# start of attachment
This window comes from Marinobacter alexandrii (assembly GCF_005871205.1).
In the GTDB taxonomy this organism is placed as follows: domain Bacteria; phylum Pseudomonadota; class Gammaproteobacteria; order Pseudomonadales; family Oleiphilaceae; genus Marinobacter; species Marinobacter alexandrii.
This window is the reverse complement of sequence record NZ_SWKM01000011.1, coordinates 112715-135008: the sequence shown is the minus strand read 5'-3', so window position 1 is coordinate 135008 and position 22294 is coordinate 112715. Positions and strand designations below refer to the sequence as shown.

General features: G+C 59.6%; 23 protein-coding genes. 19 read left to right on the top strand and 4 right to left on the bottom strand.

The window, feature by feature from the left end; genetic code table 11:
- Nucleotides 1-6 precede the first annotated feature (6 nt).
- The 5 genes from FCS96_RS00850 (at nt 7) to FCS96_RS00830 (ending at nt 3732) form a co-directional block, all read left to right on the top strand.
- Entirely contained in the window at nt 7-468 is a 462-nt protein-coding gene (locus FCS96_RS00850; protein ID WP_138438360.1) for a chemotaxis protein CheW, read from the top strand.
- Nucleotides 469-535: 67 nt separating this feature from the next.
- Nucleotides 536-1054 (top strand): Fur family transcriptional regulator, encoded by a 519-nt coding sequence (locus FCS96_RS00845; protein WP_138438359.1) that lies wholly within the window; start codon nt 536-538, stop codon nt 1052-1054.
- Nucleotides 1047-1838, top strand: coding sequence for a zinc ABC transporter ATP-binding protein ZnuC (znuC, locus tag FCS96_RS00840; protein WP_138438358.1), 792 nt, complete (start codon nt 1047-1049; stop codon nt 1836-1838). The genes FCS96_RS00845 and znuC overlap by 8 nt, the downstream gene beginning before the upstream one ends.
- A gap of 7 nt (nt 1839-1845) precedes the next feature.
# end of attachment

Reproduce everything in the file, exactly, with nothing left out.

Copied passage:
This window comes from Marinobacter alexandrii (assembly GCF_005871205.1).
In the GTDB taxonomy this organism is placed as follows: domain Bacteria; phylum Pseudomonadota; class Gammaproteobacteria; order Pseudomonadales; family Oleiphilaceae; genus Marinobacter; species Marinobacter alexandrii.
This window is the reverse complement of sequence record NZ_SWKM01000011.1, coordinates 112715-135008: the sequence shown is the minus strand read 5'-3', so window position 1 is coordinate 135008 and position 22294 is coordinate 112715. Positions and strand designations below refer to the sequence as shown.

General features: G+C 59.6%; 23 protein-coding genes. 19 read left to right on the top strand and 4 right to left on the bottom strand.

The window, feature by feature from the left end; genetic code table 11:
- Nucleotides 1-6 precede the first annotated feature (6 nt).
- The 5 genes from FCS96_RS00850 (at nt 7) to FCS96_RS00830 (ending at nt 3732) form a co-directional block, all read left to right on the top strand.
- Entirely contained in the window at nt 7-468 is a 462-nt protein-coding gene (locus FCS96_RS00850; protein ID WP_138438360.1) for a chemotaxis protein CheW, read from the top strand.
- Nucleotides 469-535: 67 nt separating this feature from the next.
- Nucleotides 536-1054 (top strand): Fur family transcriptional regulator, encoded by a 519-nt coding sequence (locus FCS96_RS00845; protein WP_138438359.1) that lies wholly within the window; start codon nt 536-538, stop codon nt 1052-1054.
- Nucleotides 1047-1838, top strand: coding sequence for a zinc ABC transporter ATP-binding protein ZnuC (znuC, locus tag FCS96_RS00840; protein WP_138438358.1), 792 nt, complete (start codon nt 1047-1049; stop codon nt 1836-1838). The genes FCS96_RS00845 and znuC overlap by 8 nt, the downstream gene beginning before the upstream one ends.
- A gap of 7 nt (nt 1839-1845) precedes the next feature.